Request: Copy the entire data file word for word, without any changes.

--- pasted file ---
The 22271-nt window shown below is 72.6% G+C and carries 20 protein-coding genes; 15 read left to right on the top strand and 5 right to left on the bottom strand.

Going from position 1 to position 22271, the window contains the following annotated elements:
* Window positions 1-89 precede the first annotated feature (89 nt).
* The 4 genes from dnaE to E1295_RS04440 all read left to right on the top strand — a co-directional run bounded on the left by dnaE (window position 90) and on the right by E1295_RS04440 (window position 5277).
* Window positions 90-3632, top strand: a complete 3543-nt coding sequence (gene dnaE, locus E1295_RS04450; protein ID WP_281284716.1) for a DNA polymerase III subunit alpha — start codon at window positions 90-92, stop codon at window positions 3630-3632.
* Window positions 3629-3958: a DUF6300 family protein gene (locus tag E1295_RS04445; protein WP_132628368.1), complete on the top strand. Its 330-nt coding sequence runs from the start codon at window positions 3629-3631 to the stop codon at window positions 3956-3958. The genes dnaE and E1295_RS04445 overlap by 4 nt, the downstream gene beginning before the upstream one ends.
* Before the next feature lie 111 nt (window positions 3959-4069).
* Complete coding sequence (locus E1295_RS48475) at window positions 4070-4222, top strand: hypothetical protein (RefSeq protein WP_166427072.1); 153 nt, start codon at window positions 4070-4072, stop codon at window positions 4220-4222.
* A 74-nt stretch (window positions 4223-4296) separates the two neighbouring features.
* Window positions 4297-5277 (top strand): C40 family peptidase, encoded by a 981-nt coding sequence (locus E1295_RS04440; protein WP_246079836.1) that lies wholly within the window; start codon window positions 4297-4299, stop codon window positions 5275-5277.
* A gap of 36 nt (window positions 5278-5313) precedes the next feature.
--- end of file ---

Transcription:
The 22271-nt window shown below is 72.6% G+C and carries 20 protein-coding genes; 15 read left to right on the top strand and 5 right to left on the bottom strand.

Going from position 1 to position 22271, the window contains the following annotated elements:
* Window positions 1-89 precede the first annotated feature (89 nt).
* The 4 genes from dnaE to E1295_RS04440 all read left to right on the top strand — a co-directional run bounded on the left by dnaE (window position 90) and on the right by E1295_RS04440 (window position 5277).
* Window positions 90-3632, top strand: a complete 3543-nt coding sequence (gene dnaE, locus E1295_RS04450; protein ID WP_281284716.1) for a DNA polymerase III subunit alpha — start codon at window positions 90-92, stop codon at window positions 3630-3632.
* Window positions 3629-3958: a DUF6300 family protein gene (locus tag E1295_RS04445; protein WP_132628368.1), complete on the top strand. Its 330-nt coding sequence runs from the start codon at window positions 3629-3631 to the stop codon at window positions 3956-3958. The genes dnaE and E1295_RS04445 overlap by 4 nt, the downstream gene beginning before the upstream one ends.
* Before the next feature lie 111 nt (window positions 3959-4069).
* Complete coding sequence (locus E1295_RS48475) at window positions 4070-4222, top strand: hypothetical protein (RefSeq protein WP_166427072.1); 153 nt, start codon at window positions 4070-4072, stop codon at window positions 4220-4222.
* A 74-nt stretch (window positions 4223-4296) separates the two neighbouring features.
* Window positions 4297-5277 (top strand): C40 family peptidase, encoded by a 981-nt coding sequence (locus E1295_RS04440; protein WP_246079836.1) that lies wholly within the window; start codon window positions 4297-4299, stop codon window positions 5275-5277.
* A gap of 36 nt (window positions 5278-5313) precedes the next feature.